Band Of Horses: Rock and Roll, the American Way
When they started getting their heads around making a new album last year, the only thing they knew for sure was—now that they had the backing of a major label—that they wanted to do something different. First thought: Hire a new producer. So they assembled a wish list—Daniel Lanois’ and John Cale’s names were both on there. But then, the band’s management suggested that they try to enlist Glyn Johns, who had just worked with another client of theirs, Ryan Adams.
Johns wasn’t on their initial short list, but once his name came up, everyone was completely star struck. Johns has a résumé that is so solid he doesn’t need to carry around a résumé. He’s produced some of the best albums by The Rolling Stones, The Who, Led Zeppelin, Eric Clapton, The Eagles and dozens more. He engineered the Beatles’ Let It Be. You can’t scroll more than a couple songs down any classic rock playlist without running into Johns’ work. So, without knowing what they were going for, they flew Johns out to a show in Washington, D.C., to see if he’d be willing to take them on.
“I was confused when I first saw them,” Johns admits. “The material was so varied, from manic rock and roll to country ballads with fabulous harmonies—and everything in between. I wanted to clarify what the band wanted to achieve.”
So he sat them down and asked them, “What kind of band are you?” In other words, he was requesting that the band define—or, perhaps, redefine—themselves. And at least take responsibility for how they play.
“He was like, ‘I heard you guys doing all sorts of stuff. So what are you? Are you like a super mellow, vocal band or are you like a super angular indie band?’” remembers Monroe. “And we came to the conclusion that we don’t have to fucking choose. We never have to. We never want to be put in a corner. For this record, we have a little bit of all of that and I think, from here on out, our records are going to have a little bit of both of those things.”
You make it up as you go along, or so the American Story goes, and if you don’t like it or if you get bored or whatever, then you’re free to reinvent yourself. Flip the script. And so, Band of Horses have done likewise, further fulfilling their narrative.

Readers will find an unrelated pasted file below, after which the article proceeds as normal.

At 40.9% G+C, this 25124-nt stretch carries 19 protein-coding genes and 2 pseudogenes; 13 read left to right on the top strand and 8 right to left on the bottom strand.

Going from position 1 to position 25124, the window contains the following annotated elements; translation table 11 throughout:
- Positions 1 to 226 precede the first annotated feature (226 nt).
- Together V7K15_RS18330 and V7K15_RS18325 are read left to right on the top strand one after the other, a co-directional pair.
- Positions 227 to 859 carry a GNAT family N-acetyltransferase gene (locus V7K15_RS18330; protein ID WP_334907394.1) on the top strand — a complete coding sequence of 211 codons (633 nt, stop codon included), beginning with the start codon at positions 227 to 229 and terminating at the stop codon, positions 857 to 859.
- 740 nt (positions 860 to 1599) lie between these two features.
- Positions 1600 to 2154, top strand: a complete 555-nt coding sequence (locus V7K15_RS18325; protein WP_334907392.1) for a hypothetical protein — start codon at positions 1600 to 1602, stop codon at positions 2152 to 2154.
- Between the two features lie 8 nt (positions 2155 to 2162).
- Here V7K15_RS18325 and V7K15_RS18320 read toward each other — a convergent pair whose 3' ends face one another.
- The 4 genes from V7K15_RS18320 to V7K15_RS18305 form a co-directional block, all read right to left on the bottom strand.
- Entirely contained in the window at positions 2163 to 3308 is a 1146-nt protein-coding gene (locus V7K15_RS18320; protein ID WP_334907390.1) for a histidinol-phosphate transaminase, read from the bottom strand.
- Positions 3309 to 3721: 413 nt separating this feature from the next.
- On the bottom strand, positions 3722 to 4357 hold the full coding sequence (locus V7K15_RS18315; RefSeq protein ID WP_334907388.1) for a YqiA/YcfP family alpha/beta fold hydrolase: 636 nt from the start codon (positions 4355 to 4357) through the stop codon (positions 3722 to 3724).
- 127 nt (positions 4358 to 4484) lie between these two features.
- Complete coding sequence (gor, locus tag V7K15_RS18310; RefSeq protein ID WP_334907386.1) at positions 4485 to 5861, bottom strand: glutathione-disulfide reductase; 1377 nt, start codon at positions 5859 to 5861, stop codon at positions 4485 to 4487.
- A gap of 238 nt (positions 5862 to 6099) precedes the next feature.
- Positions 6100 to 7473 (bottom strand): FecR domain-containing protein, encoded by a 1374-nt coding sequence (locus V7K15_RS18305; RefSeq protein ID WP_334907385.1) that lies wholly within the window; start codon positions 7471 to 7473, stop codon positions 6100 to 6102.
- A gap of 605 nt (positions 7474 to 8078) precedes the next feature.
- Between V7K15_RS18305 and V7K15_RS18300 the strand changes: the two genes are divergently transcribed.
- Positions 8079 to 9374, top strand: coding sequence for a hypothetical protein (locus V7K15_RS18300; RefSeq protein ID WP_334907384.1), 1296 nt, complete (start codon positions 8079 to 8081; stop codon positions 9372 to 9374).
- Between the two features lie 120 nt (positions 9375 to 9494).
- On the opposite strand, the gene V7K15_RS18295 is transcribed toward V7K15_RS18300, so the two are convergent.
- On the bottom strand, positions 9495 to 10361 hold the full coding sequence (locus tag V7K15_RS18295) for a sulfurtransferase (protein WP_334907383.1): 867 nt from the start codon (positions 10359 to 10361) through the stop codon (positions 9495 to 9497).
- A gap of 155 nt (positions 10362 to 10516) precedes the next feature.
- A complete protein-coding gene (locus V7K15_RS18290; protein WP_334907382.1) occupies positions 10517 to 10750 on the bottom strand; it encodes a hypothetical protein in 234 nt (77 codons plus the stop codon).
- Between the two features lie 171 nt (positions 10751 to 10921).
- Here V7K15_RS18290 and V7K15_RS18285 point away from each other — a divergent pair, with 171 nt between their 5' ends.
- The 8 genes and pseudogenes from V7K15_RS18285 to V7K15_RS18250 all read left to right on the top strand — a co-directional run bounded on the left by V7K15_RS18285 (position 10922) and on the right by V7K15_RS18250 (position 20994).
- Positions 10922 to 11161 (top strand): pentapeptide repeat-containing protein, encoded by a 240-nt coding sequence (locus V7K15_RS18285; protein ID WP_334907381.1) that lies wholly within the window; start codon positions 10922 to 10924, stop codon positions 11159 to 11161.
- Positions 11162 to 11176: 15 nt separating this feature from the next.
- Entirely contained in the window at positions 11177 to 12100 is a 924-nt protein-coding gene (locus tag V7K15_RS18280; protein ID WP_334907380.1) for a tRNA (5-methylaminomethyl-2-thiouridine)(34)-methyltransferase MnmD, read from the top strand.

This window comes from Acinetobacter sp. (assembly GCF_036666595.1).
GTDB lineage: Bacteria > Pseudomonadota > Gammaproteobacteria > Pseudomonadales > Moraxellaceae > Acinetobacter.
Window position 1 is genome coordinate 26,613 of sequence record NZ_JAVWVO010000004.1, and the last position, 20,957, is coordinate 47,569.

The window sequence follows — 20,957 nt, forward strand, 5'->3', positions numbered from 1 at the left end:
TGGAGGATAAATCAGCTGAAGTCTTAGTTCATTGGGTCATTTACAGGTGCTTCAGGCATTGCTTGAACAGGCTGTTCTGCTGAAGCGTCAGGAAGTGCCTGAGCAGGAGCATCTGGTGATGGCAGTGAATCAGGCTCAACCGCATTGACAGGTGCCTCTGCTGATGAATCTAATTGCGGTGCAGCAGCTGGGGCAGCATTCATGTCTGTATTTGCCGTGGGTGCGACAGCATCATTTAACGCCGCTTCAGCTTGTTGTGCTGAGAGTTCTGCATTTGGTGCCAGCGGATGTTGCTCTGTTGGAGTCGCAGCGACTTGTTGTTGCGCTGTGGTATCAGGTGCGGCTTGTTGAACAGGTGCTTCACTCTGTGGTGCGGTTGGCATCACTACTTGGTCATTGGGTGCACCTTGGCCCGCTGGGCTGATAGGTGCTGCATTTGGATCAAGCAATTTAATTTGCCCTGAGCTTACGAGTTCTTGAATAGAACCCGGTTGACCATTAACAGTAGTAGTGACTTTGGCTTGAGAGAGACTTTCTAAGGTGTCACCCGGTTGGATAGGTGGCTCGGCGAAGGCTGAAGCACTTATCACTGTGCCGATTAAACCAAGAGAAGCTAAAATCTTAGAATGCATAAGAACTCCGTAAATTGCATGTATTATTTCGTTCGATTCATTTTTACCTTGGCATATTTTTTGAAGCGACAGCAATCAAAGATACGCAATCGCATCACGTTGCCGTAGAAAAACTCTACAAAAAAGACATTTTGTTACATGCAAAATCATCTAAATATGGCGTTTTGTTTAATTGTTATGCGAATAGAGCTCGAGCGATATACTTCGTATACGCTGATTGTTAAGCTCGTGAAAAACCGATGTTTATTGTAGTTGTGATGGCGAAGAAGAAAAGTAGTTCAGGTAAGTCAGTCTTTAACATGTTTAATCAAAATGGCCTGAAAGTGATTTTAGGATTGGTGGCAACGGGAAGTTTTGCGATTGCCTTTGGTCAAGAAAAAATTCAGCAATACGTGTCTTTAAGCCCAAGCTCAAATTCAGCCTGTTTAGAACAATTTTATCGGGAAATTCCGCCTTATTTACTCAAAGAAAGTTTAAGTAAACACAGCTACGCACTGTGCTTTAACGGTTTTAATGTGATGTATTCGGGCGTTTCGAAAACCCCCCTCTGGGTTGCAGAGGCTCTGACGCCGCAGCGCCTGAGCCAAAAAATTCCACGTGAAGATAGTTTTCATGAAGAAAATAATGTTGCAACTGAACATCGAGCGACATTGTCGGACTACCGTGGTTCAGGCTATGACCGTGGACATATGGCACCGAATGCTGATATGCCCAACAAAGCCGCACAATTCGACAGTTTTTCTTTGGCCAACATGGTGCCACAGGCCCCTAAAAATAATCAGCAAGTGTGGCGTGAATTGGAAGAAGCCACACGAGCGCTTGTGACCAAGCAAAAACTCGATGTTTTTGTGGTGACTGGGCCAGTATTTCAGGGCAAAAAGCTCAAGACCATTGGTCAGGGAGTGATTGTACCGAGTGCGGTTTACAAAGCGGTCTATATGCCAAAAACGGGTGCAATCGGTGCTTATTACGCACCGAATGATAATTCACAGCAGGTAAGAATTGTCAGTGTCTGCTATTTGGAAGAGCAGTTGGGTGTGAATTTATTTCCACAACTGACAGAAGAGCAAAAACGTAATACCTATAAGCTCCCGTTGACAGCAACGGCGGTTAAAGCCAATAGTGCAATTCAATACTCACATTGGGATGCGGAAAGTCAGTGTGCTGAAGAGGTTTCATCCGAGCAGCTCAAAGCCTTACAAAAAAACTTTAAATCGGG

Infinite Arms is dreamy. Unworldly. Perfect.
Mirage Rock is a remarkably different album than Infinite Arms. It’s guttural and earthy. Most surprising for anyone who has listened attentively to previous Band of Horses releases, it’s completely raw. It’s from the garage, not the heavens.
Despite being on a major label and despite having a proper recording budget and despite having a big-shot producer, there are rough patches throughout the album. This was by design (and I should mention that this, too, is a very American approach to art). Granted, most of this is the result of having Johns on the project. It’s a reflection of his aesthetic and his style (See: My Generation, Exile on Main Street ). Johns likes to record straight-to-tape without many overdubs. He also uses vintage analog equipment which makes too many overdubs virtually impossible, anyway. He has the band play live. He has them sing and play their instruments at the same time. And he doesn’t use Pro Tools.
“He wasn’t concerned so much with a song’s performance, but if it had some sort of energy that he was looking for, that’s the take that he wanted to be the keeper,” says Monroe. “I’d be like, ‘Man, I flubbed that note on the bridge.’ And he’s like, ‘Oh man, get over yourself. Nobody cares about that one note. It’s the overall thing.’ And he’d go, ‘That’s rock and roll, isn’t it?’...We learned to deal with small errors and Glyn seemed to think that those were the beautiful parts. And to be honest, those are some of my favorite parts of a lot of the records that he did.”
Because Reynolds was more of a producer than an active bassist before joining Band of Horses, he was able to appreciate the authority that Johns demanded in the studio. “When you trust somebody, you can just go with playing bass and the rest is on them,” he says. “Glyn immediately commands respect because he’s been doing it for so long. We knew that he was going to do stuff that maybe he had done with bands in the past and that it wasn’t the style of recording that’s done nowadays as much. It’s different because he likes rough edges and, as a band, it’s hard to sometimes listen to your rough edges. But, as a listener, that’s what people actually look for.”
That’s rock and roll, isn’t it?
“In this day and age, we’ve been in the studio enough times to know that you can do anything you want,” says Reynolds. “You can make any record you want with a computer—so we didn’t have a computer. We did it all on tape. It was fun to keep it rough like that.”
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